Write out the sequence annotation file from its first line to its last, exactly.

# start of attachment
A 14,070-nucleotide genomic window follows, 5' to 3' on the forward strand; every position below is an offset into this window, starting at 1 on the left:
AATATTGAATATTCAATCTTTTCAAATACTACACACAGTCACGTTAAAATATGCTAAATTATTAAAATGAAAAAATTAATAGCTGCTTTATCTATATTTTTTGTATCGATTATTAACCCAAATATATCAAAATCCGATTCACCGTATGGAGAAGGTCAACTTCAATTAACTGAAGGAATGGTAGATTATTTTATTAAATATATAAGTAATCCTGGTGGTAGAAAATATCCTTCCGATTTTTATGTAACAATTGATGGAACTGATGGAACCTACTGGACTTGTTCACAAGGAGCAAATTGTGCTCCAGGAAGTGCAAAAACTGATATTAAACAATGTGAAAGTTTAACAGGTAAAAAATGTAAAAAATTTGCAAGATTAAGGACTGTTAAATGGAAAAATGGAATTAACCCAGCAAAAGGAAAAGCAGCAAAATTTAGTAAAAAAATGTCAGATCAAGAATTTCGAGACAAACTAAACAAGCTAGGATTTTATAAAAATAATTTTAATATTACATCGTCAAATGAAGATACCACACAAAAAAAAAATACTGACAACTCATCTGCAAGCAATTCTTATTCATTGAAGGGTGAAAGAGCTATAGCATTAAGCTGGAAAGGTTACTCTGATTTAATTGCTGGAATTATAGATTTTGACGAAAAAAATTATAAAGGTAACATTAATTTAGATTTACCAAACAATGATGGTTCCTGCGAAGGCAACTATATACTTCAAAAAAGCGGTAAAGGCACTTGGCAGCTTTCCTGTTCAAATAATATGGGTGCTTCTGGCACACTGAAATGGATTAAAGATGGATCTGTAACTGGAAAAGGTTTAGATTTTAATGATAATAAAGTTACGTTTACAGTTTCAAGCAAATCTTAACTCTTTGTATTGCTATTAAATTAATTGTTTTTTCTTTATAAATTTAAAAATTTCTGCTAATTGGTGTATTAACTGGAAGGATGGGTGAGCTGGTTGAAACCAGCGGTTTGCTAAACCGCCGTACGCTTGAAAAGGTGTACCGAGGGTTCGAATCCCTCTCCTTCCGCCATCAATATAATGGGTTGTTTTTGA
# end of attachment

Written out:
A 14,070-nucleotide genomic window follows, 5' to 3' on the forward strand; every position below is an offset into this window, starting at 1 on the left:
AATATTGAATATTCAATCTTTTCAAATACTACACACAGTCACGTTAAAATATGCTAAATTATTAAAATGAAAAAATTAATAGCTGCTTTATCTATATTTTTTGTATCGATTATTAACCCAAATATATCAAAATCCGATTCACCGTATGGAGAAGGTCAACTTCAATTAACTGAAGGAATGGTAGATTATTTTATTAAATATATAAGTAATCCTGGTGGTAGAAAATATCCTTCCGATTTTTATGTAACAATTGATGGAACTGATGGAACCTACTGGACTTGTTCACAAGGAGCAAATTGTGCTCCAGGAAGTGCAAAAACTGATATTAAACAATGTGAAAGTTTAACAGGTAAAAAATGTAAAAAATTTGCAAGATTAAGGACTGTTAAATGGAAAAATGGAATTAACCCAGCAAAAGGAAAAGCAGCAAAATTTAGTAAAAAAATGTCAGATCAAGAATTTCGAGACAAACTAAACAAGCTAGGATTTTATAAAAATAATTTTAATATTACATCGTCAAATGAAGATACCACACAAAAAAAAAATACTGACAACTCATCTGCAAGCAATTCTTATTCATTGAAGGGTGAAAGAGCTATAGCATTAAGCTGGAAAGGTTACTCTGATTTAATTGCTGGAATTATAGATTTTGACGAAAAAAATTATAAAGGTAACATTAATTTAGATTTACCAAACAATGATGGTTCCTGCGAAGGCAACTATATACTTCAAAAAAGCGGTAAAGGCACTTGGCAGCTTTCCTGTTCAAATAATATGGGTGCTTCTGGCACACTGAAATGGATTAAAGATGGATCTGTAACTGGAAAAGGTTTAGATTTTAATGATAATAAAGTTACGTTTACAGTTTCAAGCAAATCTTAACTCTTTGTATTGCTATTAAATTAATTGTTTTTTCTTTATAAATTTAAAAATTTCTGCTAATTGGTGTATTAACTGGAAGGATGGGTGAGCTGGTTGAAACCAGCGGTTTGCTAAACCGCCGTACGCTTGAAAAGGTGTACCGAGGGTTCGAATCCCTCTCCTTCCGCCATCAATATAATGGGTTGTTTTTGA